Leader Blues

Friday, December 12, 2008

TOP STORY > >Sports complex given funding without bids

Leader staff writer

The Sherwood City Council in special session Wednesday voted to forego competitive bidding on ballpark renovations at Sylvan Hills Sports Complex that are projected to cost the city $250,000. Only Alderman Butch Davis opposed the measure, which passed 5-1.

The money will be spent to rotate Legion Field so that the sun no longer glares directly into the eyes of the batter, catcher, and umpire. Since the field opened in 1990, the poor design has long been considered a safety hazard by many. Funds will also be used for repairs after an April 3 tornado put the field out of commission.

The storm demolished bleachers, fencing, light fixtures and the scoreboard. Debris scarred the playing field.

Funds will be drawn from the city’s $900,000 reserves to pay for the work.

At the special session Parks and Recreation director, Sonny Janssentold the council that with ball practice starting up in February, time had run out for competitive bidding for the job, which he said would take 15 days.

Janssen said he is ready to let Penaprime, a Maumelle company, do the work because it has shown an interest.

Janssen said he never let the job for bid. He called around to contractors for estimates and found that either they were too busy or their prices were “astronomical.”

City workers have done as much of the grading work as possible, but it is time to call in a professional, Janssen said.

“They’ll be able to level it off, fine tune it, lay sod on top for a nice beautiful field,” Janssen said.

Costs include $50,000 for drainage, $20,000 for topsoil, $30,000 for sod, $10,000 for a chain-link fence, $75,000 for grading and $15,000 for a scoreboard. Pepsi will contribute to the cost of the scoreboard.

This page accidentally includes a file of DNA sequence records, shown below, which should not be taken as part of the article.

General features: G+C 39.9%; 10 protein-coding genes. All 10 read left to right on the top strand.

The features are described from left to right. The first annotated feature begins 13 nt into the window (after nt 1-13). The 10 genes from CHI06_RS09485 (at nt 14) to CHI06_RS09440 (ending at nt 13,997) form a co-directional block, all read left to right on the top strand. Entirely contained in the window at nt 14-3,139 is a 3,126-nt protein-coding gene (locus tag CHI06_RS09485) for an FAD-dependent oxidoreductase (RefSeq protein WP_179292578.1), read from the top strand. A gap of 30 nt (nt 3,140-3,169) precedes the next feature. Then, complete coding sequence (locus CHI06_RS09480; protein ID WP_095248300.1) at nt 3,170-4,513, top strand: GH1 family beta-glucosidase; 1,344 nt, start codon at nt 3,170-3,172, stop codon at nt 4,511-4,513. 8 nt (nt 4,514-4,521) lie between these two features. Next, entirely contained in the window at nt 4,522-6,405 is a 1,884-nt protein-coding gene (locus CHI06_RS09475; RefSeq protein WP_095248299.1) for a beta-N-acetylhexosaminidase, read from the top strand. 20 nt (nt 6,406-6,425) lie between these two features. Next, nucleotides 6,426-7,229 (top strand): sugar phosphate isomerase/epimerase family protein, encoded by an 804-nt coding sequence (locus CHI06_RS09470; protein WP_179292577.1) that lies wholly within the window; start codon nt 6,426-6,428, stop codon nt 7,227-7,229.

A donation from the Optimist Club and volunteer labor will save the city almost $30,000 in erection of the outfield wall.

Alderman Becki Vassar, who was on the council when the ball park was built, remembered the consternation felt then when the mistake in design was realized.

“When we discovered what happened, we were in a panic – ‘what do we do now?’ – but were in a hurry to open it and always meant to fix it later,” Vassar said.

“I have been concerned all these years that someone would get hurt. This is doing what is right for the children and the city,” she added.

Other long-time council members said it was the first they heard of the risk associated with the ball field design.
“I had several parents call me this week,” Sheila Sulcer said. “I didn’t ever realize it was a safety hazard. Maybe it is because I have girls.”

Alleviating the problem will make life easier for families participating in leagues. Ball games at Legion Field had to be scheduled late in the day to avoid the glare from the sun, pushing games late into the evening.

“Games were starting at 9 or after, and kids have to get up and go to school the next day,” Janssen said.

Butch Davis said that he agreed the work was necessary but given the condition of the economy, the city should let the project. He would rather see such a large sum spent otherwise.

“I know it needs to be done, but this is wrong timing; we need to wait another year and see how things pan out,” Davis said. “I would rather see this money spent on the (city) employees.”